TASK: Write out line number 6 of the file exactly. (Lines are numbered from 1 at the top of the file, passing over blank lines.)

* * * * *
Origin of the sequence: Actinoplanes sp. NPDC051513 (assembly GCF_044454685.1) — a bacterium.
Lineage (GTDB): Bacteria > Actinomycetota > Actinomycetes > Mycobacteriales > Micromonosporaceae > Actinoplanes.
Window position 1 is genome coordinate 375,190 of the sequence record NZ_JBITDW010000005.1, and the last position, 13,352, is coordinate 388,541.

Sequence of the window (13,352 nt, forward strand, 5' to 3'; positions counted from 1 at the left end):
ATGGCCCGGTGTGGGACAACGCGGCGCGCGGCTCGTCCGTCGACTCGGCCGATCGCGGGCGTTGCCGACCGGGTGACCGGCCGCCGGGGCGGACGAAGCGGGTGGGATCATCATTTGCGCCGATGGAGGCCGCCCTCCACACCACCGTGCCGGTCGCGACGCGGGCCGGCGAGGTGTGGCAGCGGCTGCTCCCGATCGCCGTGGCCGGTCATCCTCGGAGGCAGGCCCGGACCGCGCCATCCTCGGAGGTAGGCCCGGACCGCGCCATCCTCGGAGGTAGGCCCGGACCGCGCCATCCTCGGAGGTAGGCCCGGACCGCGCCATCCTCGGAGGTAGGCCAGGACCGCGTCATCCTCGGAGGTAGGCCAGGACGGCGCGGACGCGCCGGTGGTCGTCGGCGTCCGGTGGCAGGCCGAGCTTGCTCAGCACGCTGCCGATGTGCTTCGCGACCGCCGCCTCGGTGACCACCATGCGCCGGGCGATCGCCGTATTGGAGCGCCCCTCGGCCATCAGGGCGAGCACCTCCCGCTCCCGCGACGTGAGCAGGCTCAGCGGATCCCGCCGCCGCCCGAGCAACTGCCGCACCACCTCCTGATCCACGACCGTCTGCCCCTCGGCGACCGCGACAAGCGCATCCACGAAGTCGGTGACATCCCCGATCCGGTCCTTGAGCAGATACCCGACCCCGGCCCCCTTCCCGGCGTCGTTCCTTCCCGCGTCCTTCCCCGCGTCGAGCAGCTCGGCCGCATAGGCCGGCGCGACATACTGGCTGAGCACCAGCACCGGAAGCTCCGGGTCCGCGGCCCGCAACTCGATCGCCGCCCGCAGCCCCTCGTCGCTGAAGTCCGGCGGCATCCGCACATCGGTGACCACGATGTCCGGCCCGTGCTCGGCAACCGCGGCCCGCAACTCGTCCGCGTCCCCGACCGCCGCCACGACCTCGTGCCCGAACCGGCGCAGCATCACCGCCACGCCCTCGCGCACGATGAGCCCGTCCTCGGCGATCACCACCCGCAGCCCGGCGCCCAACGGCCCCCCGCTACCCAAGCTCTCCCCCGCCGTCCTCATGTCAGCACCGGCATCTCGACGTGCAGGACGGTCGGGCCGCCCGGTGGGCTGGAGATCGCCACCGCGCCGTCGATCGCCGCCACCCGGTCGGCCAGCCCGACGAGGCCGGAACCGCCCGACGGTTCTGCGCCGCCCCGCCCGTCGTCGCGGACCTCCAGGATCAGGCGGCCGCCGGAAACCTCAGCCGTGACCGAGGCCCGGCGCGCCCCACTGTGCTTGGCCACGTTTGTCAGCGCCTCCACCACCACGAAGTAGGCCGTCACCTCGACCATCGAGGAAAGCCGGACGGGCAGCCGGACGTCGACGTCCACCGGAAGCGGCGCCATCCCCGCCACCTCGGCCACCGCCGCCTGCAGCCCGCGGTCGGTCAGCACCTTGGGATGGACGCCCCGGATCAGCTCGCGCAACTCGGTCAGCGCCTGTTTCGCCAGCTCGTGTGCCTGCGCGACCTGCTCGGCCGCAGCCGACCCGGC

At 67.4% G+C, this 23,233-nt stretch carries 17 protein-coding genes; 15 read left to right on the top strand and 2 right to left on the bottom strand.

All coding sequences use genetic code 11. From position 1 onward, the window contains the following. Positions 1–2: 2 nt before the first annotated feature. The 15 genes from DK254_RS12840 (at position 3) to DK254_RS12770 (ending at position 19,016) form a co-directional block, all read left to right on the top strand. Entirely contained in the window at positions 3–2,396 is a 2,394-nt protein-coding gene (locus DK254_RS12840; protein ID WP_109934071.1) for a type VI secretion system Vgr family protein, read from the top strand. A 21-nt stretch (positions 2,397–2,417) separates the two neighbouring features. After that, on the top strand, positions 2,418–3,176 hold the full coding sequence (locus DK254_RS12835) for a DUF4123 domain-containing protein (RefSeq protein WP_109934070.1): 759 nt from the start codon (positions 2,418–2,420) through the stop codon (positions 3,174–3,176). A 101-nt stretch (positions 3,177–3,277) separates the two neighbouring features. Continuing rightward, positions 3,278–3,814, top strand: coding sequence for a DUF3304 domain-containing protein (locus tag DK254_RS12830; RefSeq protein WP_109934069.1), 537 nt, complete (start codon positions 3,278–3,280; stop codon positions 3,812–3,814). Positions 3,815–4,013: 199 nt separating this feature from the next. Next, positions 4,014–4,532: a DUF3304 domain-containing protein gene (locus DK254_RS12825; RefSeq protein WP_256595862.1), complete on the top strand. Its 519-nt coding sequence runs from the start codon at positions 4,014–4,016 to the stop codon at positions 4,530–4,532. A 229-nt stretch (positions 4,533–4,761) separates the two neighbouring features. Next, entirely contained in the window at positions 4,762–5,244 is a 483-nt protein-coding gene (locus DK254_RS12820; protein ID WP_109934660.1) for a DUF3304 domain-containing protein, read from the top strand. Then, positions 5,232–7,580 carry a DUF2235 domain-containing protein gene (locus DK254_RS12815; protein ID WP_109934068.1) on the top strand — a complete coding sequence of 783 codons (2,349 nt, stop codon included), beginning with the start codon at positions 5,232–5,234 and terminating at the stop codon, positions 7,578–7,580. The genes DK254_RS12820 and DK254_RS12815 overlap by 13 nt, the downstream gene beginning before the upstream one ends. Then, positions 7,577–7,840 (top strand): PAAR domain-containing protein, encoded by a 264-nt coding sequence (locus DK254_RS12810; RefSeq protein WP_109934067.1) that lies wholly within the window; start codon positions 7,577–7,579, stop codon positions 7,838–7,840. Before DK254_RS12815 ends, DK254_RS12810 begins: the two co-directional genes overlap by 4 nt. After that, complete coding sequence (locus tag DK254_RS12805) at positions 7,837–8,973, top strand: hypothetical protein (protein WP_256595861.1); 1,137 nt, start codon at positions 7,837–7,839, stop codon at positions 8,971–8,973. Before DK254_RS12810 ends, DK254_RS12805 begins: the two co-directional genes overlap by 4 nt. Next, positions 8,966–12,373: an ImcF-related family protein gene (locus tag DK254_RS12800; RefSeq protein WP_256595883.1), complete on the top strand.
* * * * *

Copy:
At 67.4% G+C, this 23,233-nt stretch carries 17 protein-coding genes; 15 read left to right on the top strand and 2 right to left on the bottom strand.